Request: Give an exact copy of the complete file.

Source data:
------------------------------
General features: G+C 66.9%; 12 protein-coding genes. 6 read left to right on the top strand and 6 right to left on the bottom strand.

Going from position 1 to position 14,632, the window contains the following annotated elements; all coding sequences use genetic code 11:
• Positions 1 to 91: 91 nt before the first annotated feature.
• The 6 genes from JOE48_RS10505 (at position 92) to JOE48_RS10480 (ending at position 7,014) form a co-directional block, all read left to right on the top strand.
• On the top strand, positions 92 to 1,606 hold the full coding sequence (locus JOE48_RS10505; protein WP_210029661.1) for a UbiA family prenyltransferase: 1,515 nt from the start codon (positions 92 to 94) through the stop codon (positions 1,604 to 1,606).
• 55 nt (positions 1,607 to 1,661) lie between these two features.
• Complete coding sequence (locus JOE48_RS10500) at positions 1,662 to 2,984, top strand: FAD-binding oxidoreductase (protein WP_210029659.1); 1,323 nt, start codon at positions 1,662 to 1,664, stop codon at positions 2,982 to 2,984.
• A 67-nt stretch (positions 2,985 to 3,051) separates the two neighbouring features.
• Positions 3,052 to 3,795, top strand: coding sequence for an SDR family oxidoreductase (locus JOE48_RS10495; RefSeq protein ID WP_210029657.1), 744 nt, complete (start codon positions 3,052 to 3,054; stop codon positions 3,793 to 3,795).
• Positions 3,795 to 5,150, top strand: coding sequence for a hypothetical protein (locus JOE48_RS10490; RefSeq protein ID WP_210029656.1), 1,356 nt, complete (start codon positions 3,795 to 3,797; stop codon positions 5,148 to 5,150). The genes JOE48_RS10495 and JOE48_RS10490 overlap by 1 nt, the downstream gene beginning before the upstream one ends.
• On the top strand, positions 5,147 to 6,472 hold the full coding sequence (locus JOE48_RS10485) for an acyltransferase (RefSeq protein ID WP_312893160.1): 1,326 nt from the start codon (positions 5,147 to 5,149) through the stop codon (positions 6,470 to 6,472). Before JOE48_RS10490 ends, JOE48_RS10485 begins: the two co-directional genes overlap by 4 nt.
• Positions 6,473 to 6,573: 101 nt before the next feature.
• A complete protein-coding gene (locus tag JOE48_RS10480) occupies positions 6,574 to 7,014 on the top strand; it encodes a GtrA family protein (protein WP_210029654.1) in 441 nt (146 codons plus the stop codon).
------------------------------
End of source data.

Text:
General features: G+C 66.9%; 12 protein-coding genes. 6 read left to right on the top strand and 6 right to left on the bottom strand.

Going from position 1 to position 14,632, the window contains the following annotated elements; all coding sequences use genetic code 11:
• Positions 1 to 91: 91 nt before the first annotated feature.
• The 6 genes from JOE48_RS10505 (at position 92) to JOE48_RS10480 (ending at position 7,014) form a co-directional block, all read left to right on the top strand.
• On the top strand, positions 92 to 1,606 hold the full coding sequence (locus JOE48_RS10505; protein WP_210029661.1) for a UbiA family prenyltransferase: 1,515 nt from the start codon (positions 92 to 94) through the stop codon (positions 1,604 to 1,606).
• 55 nt (positions 1,607 to 1,661) lie between these two features.
• Complete coding sequence (locus JOE48_RS10500) at positions 1,662 to 2,984, top strand: FAD-binding oxidoreductase (protein WP_210029659.1); 1,323 nt, start codon at positions 1,662 to 1,664, stop codon at positions 2,982 to 2,984.
• A 67-nt stretch (positions 2,985 to 3,051) separates the two neighbouring features.
• Positions 3,052 to 3,795, top strand: coding sequence for an SDR family oxidoreductase (locus JOE48_RS10495; RefSeq protein ID WP_210029657.1), 744 nt, complete (start codon positions 3,052 to 3,054; stop codon positions 3,793 to 3,795).
• Positions 3,795 to 5,150, top strand: coding sequence for a hypothetical protein (locus JOE48_RS10490; RefSeq protein ID WP_210029656.1), 1,356 nt, complete (start codon positions 3,795 to 3,797; stop codon positions 5,148 to 5,150). The genes JOE48_RS10495 and JOE48_RS10490 overlap by 1 nt, the downstream gene beginning before the upstream one ends.
• On the top strand, positions 5,147 to 6,472 hold the full coding sequence (locus JOE48_RS10485) for an acyltransferase (RefSeq protein ID WP_312893160.1): 1,326 nt from the start codon (positions 5,147 to 5,149) through the stop codon (positions 6,470 to 6,472). Before JOE48_RS10490 ends, JOE48_RS10485 begins: the two co-directional genes overlap by 4 nt.
• Positions 6,473 to 6,573: 101 nt before the next feature.
• A complete protein-coding gene (locus tag JOE48_RS10480) occupies positions 6,574 to 7,014 on the top strand; it encodes a GtrA family protein (protein WP_210029654.1) in 441 nt (146 codons plus the stop codon).